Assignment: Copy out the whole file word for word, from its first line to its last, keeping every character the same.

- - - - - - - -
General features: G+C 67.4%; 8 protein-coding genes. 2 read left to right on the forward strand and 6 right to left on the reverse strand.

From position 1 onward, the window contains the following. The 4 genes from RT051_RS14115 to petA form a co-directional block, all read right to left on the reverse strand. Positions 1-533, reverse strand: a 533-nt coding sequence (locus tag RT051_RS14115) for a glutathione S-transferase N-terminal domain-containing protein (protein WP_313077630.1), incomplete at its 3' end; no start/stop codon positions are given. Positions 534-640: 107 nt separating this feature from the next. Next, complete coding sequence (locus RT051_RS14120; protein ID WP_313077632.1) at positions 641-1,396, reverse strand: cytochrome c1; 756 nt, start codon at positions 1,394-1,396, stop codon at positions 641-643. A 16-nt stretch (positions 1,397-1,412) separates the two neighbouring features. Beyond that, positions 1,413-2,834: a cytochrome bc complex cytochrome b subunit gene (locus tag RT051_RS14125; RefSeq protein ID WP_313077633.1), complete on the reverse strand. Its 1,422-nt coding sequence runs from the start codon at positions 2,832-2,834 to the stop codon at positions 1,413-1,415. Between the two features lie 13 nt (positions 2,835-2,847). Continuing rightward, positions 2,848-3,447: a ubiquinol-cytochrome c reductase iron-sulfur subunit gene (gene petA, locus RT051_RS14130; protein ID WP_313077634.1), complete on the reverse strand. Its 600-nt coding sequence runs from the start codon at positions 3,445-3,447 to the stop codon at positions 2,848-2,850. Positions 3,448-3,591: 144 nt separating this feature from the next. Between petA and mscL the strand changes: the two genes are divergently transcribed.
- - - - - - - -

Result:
General features: G+C 67.4%; 8 protein-coding genes. 2 read left to right on the forward strand and 6 right to left on the reverse strand.

From position 1 onward, the window contains the following. The 4 genes from RT051_RS14115 to petA form a co-directional block, all read right to left on the reverse strand. Positions 1-533, reverse strand: a 533-nt coding sequence (locus tag RT051_RS14115) for a glutathione S-transferase N-terminal domain-containing protein (protein WP_313077630.1), incomplete at its 3' end; no start/stop codon positions are given. Positions 534-640: 107 nt separating this feature from the next. Next, complete coding sequence (locus RT051_RS14120; protein ID WP_313077632.1) at positions 641-1,396, reverse strand: cytochrome c1; 756 nt, start codon at positions 1,394-1,396, stop codon at positions 641-643. A 16-nt stretch (positions 1,397-1,412) separates the two neighbouring features. Beyond that, positions 1,413-2,834: a cytochrome bc complex cytochrome b subunit gene (locus tag RT051_RS14125; RefSeq protein ID WP_313077633.1), complete on the reverse strand. Its 1,422-nt coding sequence runs from the start codon at positions 2,832-2,834 to the stop codon at positions 1,413-1,415. Between the two features lie 13 nt (positions 2,835-2,847). Continuing rightward, positions 2,848-3,447: a ubiquinol-cytochrome c reductase iron-sulfur subunit gene (gene petA, locus RT051_RS14130; protein ID WP_313077634.1), complete on the reverse strand. Its 600-nt coding sequence runs from the start codon at positions 3,445-3,447 to the stop codon at positions 2,848-2,850. Positions 3,448-3,591: 144 nt separating this feature from the next. Between petA and mscL the strand changes: the two genes are divergently transcribed.